I started writing movie reviews in the summer of ’09, shortly after graduating from high school. It was something I had been wanting to do; I had really gotten into movies just a few years before, and writing reviews seemed like a way to not only express my love for cinema, but also make it tangible. So there I was, hunched over my laptop, drumming up a 416-word review of the animated 101 Dalmations to post on “Movies,” which was Flixster’s Facebook application at the time (if you recall being given 50 movie titles to rate out of five stars on that application, then you have a good memory). I found the process fun and rewarding, and I spent the rest of that summer cranking out reviews. Thus began a journey that took my newfound hobby from “Movies” to the New University, UC Irvine’s college newspaper, and then from sentence-long Facebook statuses to here at MediaBrewPub. Now, I’ve decided it’s time for that journey to come to an end.
Making a sequel to a classic film that doesn’t need one? I suppose such a task would induce more outrage if we weren’t so used to seeing this happen nowadays. Still, a sequel to a film like Mad Max and Star Wars is one thing, whereas the idea of Blade Runner sequel should ruffle some feathers. Accuse me of being pretentious all you want, but anyone who’s familiar with Ridley Scott’s 1982 landmark sci-fi picture will attest to how its specifically crafted thematic complexity, brimming with hypnotic ideas and cloaked in just the perfect amount of ambiguity, permeates the film and places it in a class of its own. A sequel would have to pull off an incredibly delicate balancing act, offering a new story that honors the original’s characters and themes while also introducing new compelling characters and ideas of its own. That said, director Denis Villeneuve has essentially done the impossible with Blade Runner 2049, an intoxicating and profoundly affecting experience that rivals its predecessor.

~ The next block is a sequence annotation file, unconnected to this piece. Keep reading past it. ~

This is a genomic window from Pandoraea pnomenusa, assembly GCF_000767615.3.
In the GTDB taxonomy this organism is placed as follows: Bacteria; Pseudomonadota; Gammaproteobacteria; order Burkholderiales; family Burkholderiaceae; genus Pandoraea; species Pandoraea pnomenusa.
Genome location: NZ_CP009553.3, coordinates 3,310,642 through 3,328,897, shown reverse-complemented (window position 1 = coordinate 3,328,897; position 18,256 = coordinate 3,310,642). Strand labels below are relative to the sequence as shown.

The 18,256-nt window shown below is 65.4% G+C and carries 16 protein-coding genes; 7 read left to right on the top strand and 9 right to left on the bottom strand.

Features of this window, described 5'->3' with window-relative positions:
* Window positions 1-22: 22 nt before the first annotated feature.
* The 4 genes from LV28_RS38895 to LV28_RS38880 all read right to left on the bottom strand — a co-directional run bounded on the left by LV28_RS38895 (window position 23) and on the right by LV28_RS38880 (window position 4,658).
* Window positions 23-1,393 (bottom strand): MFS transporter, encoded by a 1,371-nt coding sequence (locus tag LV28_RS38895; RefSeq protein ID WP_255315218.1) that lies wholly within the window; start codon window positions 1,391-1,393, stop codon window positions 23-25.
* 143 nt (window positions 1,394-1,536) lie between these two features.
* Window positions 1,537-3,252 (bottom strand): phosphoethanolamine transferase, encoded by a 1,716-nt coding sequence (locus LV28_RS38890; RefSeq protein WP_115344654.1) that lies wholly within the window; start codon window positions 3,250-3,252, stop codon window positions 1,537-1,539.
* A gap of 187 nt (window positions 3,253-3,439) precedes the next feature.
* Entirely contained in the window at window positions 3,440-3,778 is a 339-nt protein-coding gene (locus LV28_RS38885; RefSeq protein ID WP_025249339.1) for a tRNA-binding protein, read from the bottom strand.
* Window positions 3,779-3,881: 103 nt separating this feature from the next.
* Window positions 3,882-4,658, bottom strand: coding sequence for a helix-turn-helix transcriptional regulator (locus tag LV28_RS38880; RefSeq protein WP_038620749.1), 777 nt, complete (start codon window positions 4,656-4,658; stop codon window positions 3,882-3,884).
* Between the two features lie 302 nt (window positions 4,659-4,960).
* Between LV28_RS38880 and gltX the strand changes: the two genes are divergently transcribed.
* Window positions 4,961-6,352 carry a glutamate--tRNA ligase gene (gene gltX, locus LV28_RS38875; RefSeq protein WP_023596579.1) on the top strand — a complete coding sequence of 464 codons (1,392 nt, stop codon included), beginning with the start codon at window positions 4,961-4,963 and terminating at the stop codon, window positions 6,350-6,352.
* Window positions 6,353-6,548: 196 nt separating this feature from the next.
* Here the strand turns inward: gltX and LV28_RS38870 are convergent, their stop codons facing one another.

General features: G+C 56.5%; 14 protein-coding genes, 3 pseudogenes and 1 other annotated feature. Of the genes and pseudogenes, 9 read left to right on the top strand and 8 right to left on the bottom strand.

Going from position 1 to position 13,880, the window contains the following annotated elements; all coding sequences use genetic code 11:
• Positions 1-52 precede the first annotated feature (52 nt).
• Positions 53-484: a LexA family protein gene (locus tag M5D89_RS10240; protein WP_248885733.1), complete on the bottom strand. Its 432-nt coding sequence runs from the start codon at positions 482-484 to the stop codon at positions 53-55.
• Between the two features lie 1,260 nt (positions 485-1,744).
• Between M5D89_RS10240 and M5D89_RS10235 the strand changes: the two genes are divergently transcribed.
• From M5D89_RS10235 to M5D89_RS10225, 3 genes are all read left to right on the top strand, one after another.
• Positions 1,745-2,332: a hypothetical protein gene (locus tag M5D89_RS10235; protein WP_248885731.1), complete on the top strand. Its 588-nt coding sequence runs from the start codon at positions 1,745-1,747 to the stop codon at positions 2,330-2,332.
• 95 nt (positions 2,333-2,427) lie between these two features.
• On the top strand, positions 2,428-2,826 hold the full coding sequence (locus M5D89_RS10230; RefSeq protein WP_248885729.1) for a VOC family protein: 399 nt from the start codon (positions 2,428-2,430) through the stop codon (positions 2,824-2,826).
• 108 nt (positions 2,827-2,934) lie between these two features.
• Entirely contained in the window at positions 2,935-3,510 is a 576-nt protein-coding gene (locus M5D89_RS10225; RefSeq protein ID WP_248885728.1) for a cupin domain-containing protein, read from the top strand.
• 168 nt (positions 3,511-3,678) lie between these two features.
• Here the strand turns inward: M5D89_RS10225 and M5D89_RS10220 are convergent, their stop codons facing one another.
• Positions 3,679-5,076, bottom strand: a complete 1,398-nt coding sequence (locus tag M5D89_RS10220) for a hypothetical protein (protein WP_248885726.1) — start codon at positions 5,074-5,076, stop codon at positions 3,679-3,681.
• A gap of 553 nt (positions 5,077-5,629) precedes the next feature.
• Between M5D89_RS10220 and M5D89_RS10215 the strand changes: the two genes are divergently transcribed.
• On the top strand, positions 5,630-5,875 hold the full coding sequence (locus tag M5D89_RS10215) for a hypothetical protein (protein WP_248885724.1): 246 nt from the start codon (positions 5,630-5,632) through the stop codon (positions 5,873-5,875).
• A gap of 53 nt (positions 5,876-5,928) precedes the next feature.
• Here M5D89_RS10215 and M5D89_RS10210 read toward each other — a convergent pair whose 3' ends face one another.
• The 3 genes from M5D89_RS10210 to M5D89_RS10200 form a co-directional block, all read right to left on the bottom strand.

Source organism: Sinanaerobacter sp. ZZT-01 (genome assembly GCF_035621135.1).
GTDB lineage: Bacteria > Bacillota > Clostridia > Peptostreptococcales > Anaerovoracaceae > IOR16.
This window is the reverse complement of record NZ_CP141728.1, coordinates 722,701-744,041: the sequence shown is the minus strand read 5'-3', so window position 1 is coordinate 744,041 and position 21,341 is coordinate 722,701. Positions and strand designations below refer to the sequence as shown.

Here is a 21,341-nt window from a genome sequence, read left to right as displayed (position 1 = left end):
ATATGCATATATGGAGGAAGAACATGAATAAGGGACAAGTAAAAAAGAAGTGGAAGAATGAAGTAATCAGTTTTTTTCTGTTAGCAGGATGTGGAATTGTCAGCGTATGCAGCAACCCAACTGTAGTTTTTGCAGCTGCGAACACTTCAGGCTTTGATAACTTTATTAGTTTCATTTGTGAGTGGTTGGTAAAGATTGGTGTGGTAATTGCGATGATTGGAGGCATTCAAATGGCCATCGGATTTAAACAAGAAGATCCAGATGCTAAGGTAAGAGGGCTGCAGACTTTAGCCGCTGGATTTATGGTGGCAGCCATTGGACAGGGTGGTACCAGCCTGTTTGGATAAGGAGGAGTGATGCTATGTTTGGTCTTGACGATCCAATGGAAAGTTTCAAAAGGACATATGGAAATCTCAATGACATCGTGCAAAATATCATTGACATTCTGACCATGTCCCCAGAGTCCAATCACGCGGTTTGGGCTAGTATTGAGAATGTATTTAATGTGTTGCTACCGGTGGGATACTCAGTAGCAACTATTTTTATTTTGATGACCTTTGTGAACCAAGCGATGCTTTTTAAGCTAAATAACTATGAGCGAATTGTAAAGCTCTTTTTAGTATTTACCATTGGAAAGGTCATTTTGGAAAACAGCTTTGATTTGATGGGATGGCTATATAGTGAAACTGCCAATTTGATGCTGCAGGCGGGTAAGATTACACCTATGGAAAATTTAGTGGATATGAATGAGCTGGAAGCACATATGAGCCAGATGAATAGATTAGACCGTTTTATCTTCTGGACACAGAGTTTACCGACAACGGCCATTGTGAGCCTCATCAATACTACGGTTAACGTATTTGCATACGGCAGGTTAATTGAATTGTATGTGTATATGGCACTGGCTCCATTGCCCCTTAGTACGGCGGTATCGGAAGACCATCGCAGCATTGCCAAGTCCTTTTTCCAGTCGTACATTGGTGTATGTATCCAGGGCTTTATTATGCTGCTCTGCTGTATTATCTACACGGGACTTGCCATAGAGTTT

The relentless energy of American Made, coupled with a charming Tom Cruise performance, keeps this Barry Seal quasi-biopic intriguing and moving along. Gary Spinelli’s script certainly has a patchwork feel, as evidenced by the number of characters (played by noteworthy actors) dropping in and out of the story as well as the way it jumps from scene to scene. To compensate, director Doug Liman injects the film with a snappy vigor and bolsters its comedic punches. Doing so not only allows cinematographer César Charlone to get creative with his camera movements and placements, but also milks all the charisma it can from Cruise, whose broad grin is nearly omnipresent. As funny as the film is, it begs for a compelling protagonist, which the flat Barry is not. Sure, one could say that the character represents American foreign policy during the Carter and Reagan eras, but he lacks an arc worth investing in, which gives the impression that the story skims over the subject matter instead of really diving headfirst into it. Still, it does offer some impressive treats, like Domhnall Gleeson’s role as Barry’s sleazy CIA handler and Dan Weil’s faithful period design. The picture may be rather lightheaded, but it’s undeniably entertaining and well crafted.